Today is my five-month anniversary with my newly constructed ligament.
Overall things have been going well. I think my biggest obstacle now is life getting in my way. It’s hard to stick to a 2/day PT schedule when you work long hours, socialize and overall are feeling a little bit more back to normal. Not that normal, though. I still try to make it to PT twice a week, but find myself cancelling a lot of those appointments due to the aforementioned commitments of “life.” Some of it I can control, while others I can’t.
Right now I feel like I’m in a weird holding period of “feeling fine to go about the normal day” but “not up to par with normal physical activities.” I can walk to work just fine, substitute the stairs for the elevator with no problem, but I’m just not back to my old physical regime–soccer two nights a week, the gym every other night, run 3 miles, then play various other sports throughout the week. I’ll get there. I just have to reevaluate the importance of pushing myself to go beyond getting through the normal day and getting back into normal activities. Besides, if I want to be skiing by the end of January, I think I have my work cut of for me.
If it helps any, at least it did for me, go back and look through the pictures of your progress. Maybe you have pictures after surgery, your scar progression or any pictures of you post-op. Now, think about where you are today–how you feel, how your strength is and your mobility. Finally, take your hand and give yourself a big ol’ pat on the back. Congrats, champ! You’re that much closer to your normal life.
I think about the bandages, the CPM machine, the pain killers that made me sick, the crutches, that damn brace in the middle of summer and my humility–none of those things are present in my life anymore. I hope you continue to shed layers of bad ACL experiences every day.
After Surgery–ACL Scar
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This past Saturday I attended my first Hawkeye football game, and unfortunatley I brought my “interesting” knee luck with me as Junior wide receiver Paul Chaney Jr. sustained an season-ending injury–the dreaded torn ACL.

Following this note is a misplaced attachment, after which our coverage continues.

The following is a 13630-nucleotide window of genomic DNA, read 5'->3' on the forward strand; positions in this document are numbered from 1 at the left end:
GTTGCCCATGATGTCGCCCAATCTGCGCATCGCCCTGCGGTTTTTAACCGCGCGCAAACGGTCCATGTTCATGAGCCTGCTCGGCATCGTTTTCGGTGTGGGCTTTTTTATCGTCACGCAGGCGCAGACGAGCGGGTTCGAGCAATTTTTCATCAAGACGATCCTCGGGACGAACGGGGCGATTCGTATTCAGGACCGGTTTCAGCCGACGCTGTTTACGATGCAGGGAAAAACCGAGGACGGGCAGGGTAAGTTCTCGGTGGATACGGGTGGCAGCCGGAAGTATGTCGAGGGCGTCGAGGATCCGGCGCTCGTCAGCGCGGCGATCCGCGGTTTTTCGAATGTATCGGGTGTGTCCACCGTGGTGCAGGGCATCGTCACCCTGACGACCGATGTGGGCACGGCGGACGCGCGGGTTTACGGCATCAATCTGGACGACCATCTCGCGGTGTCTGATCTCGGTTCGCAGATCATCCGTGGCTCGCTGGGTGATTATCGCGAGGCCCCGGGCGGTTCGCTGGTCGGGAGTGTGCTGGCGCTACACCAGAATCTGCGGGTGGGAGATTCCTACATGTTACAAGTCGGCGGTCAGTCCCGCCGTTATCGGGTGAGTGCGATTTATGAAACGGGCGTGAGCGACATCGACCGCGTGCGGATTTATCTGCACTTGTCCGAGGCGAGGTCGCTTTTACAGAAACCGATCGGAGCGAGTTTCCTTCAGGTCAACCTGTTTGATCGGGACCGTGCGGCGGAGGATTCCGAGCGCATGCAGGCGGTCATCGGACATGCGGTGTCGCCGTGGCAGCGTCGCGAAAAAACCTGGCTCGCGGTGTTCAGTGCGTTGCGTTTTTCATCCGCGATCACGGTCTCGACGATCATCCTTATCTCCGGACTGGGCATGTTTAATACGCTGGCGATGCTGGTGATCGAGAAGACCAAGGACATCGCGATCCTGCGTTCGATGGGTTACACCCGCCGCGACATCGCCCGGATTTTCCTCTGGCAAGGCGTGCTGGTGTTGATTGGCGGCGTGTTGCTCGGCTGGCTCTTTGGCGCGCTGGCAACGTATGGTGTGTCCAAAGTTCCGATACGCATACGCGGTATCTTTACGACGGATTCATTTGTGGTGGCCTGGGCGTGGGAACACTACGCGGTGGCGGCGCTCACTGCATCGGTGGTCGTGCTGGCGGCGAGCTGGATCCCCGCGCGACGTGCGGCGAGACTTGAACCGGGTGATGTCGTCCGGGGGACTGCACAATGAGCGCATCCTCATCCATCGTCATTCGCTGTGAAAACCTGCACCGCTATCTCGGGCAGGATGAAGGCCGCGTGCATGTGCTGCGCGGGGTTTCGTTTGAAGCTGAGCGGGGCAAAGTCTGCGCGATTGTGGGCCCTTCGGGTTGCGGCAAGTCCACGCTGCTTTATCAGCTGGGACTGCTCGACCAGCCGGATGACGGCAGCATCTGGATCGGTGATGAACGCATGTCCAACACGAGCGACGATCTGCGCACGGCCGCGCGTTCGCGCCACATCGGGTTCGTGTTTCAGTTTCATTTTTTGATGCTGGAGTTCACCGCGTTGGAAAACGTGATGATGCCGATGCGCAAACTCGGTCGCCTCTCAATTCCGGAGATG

Photo from Gazette Online
As I braved the cold weather with the help of Hawkeye Vodka and watched the game from 30 rows up on the 50-yard line, never once did I notice any player go down hard enough to stop the clock and cause a concern. Then again, when I tore my ACL I was able to get back up and I really didn’t know that I tore any ligaments. At this point, I can’t confirm when he tore it and if he played on it, but it’s certain that he won’t return to the field until next year.
It’s a sad loss, considering he was, according to Adam Rittenburg’s article on espn.com, “Iowa’s top return man on both punts and kickoffs, averaging 20.1 yards on kickoff returns and 5.1 yards on punt returns. He also has seven receptions and five rushes this season.”
I can’t stress it enough that these things can happen to anyone–even the fittest, NFL prospects. But of course, there’s always hope. So many famous athletes have bounced back to their same level of play, just look at Tiger Woods. (I’ll blog about him later on this week.) The important thing to keep in mind when a highly competitive and potentially lucrative athlete tears their ACL is to not come back too soon. Read: Jerry Rice. If you are unfamiliar with Rice, he is a Hall of Fame football player who returned to the field approx. 3 months after ACL surgery. His first post-op game, he broke his kneecap.
So Chaney, please take your time getting back to the game 🙂 As much as it sucks to sit on the sidelines, it will be worth it to get reconstructed back to new. Enjoy being a spectator for once, especially in Iowa City–I know I did.
I wonder what kind of graft he’ll go for? (I’m always curious, especially with high-perfoming humans.)
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